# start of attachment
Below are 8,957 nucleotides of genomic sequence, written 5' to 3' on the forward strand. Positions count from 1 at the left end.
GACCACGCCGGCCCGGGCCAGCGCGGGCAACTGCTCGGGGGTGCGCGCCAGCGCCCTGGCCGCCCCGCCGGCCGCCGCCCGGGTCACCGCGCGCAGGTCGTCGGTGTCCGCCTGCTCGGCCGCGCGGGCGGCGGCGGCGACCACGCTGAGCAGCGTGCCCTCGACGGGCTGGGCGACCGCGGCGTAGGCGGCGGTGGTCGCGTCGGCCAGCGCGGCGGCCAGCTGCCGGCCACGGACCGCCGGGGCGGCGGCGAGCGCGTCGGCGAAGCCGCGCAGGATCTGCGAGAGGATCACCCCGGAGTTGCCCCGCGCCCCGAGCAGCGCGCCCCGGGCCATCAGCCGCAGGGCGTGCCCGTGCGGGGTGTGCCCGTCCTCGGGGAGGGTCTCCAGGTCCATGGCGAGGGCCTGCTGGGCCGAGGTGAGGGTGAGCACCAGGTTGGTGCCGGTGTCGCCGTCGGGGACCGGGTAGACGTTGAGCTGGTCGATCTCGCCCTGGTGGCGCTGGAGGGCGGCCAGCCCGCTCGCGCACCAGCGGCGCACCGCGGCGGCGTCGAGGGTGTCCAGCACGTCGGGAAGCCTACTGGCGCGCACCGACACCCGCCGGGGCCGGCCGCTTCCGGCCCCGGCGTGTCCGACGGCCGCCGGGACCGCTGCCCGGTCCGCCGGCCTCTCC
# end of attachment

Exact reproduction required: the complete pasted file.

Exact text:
Below are 8,957 nucleotides of genomic sequence, written 5' to 3' on the forward strand. Positions count from 1 at the left end.
GACCACGCCGGCCCGGGCCAGCGCGGGCAACTGCTCGGGGGTGCGCGCCAGCGCCCTGGCCGCCCCGCCGGCCGCCGCCCGGGTCACCGCGCGCAGGTCGTCGGTGTCCGCCTGCTCGGCCGCGCGGGCGGCGGCGGCGACCACGCTGAGCAGCGTGCCCTCGACGGGCTGGGCGACCGCGGCGTAGGCGGCGGTGGTCGCGTCGGCCAGCGCGGCGGCCAGCTGCCGGCCACGGACCGCCGGGGCGGCGGCGAGCGCGTCGGCGAAGCCGCGCAGGATCTGCGAGAGGATCACCCCGGAGTTGCCCCGCGCCCCGAGCAGCGCGCCCCGGGCCATCAGCCGCAGGGCGTGCCCGTGCGGGGTGTGCCCGTCCTCGGGGAGGGTCTCCAGGTCCATGGCGAGGGCCTGCTGGGCCGAGGTGAGGGTGAGCACCAGGTTGGTGCCGGTGTCGCCGTCGGGGACCGGGTAGACGTTGAGCTGGTCGATCTCGCCCTGGTGGCGCTGGAGGGCGGCCAGCCCGCTCGCGCACCAGCGGCGCACCGCGGCGGCGTCGAGGGTGTCCAGCACGTCGGGAAGCCTACTGGCGCGCACCGACACCCGCCGGGGCCGGCCGCTTCCGGCCCCGGCGTGTCCGACGGCCGCCGGGACCGCTGCCCGGTCCGCCGGCCTCTCC